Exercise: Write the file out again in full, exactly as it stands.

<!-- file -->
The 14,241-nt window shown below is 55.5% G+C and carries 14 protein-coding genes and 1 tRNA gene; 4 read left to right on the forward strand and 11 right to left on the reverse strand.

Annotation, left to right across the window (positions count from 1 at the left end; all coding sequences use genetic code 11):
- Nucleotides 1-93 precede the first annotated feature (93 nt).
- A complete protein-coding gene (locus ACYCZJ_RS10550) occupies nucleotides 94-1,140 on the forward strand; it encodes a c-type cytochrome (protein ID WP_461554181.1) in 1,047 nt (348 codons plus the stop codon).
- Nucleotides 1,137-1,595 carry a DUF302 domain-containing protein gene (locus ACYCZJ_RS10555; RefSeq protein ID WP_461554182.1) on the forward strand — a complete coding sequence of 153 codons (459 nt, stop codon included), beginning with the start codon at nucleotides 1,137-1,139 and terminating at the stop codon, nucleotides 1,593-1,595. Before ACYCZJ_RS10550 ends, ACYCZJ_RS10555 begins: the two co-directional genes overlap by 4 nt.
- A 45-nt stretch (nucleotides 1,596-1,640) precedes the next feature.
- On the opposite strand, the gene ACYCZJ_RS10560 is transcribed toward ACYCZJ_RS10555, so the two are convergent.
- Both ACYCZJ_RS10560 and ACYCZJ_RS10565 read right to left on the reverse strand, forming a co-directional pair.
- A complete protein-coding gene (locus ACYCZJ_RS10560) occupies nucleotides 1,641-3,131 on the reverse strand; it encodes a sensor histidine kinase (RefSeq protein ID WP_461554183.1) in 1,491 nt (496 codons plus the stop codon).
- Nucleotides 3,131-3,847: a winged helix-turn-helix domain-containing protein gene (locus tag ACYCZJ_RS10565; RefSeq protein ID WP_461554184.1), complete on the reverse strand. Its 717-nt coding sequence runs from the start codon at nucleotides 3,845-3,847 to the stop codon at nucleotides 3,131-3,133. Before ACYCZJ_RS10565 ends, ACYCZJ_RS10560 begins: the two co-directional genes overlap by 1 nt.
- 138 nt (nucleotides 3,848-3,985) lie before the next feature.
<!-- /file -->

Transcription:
The 14,241-nt window shown below is 55.5% G+C and carries 14 protein-coding genes and 1 tRNA gene; 4 read left to right on the forward strand and 11 right to left on the reverse strand.

Annotation, left to right across the window (positions count from 1 at the left end; all coding sequences use genetic code 11):
- Nucleotides 1-93 precede the first annotated feature (93 nt).
- A complete protein-coding gene (locus ACYCZJ_RS10550) occupies nucleotides 94-1,140 on the forward strand; it encodes a c-type cytochrome (protein ID WP_461554181.1) in 1,047 nt (348 codons plus the stop codon).
- Nucleotides 1,137-1,595 carry a DUF302 domain-containing protein gene (locus ACYCZJ_RS10555; RefSeq protein ID WP_461554182.1) on the forward strand — a complete coding sequence of 153 codons (459 nt, stop codon included), beginning with the start codon at nucleotides 1,137-1,139 and terminating at the stop codon, nucleotides 1,593-1,595. Before ACYCZJ_RS10550 ends, ACYCZJ_RS10555 begins: the two co-directional genes overlap by 4 nt.
- A 45-nt stretch (nucleotides 1,596-1,640) precedes the next feature.
- On the opposite strand, the gene ACYCZJ_RS10560 is transcribed toward ACYCZJ_RS10555, so the two are convergent.
- Both ACYCZJ_RS10560 and ACYCZJ_RS10565 read right to left on the reverse strand, forming a co-directional pair.
- A complete protein-coding gene (locus ACYCZJ_RS10560) occupies nucleotides 1,641-3,131 on the reverse strand; it encodes a sensor histidine kinase (RefSeq protein ID WP_461554183.1) in 1,491 nt (496 codons plus the stop codon).
- Nucleotides 3,131-3,847: a winged helix-turn-helix domain-containing protein gene (locus tag ACYCZJ_RS10565; RefSeq protein ID WP_461554184.1), complete on the reverse strand. Its 717-nt coding sequence runs from the start codon at nucleotides 3,845-3,847 to the stop codon at nucleotides 3,131-3,133. Before ACYCZJ_RS10565 ends, ACYCZJ_RS10560 begins: the two co-directional genes overlap by 1 nt.
- 138 nt (nucleotides 3,848-3,985) lie before the next feature.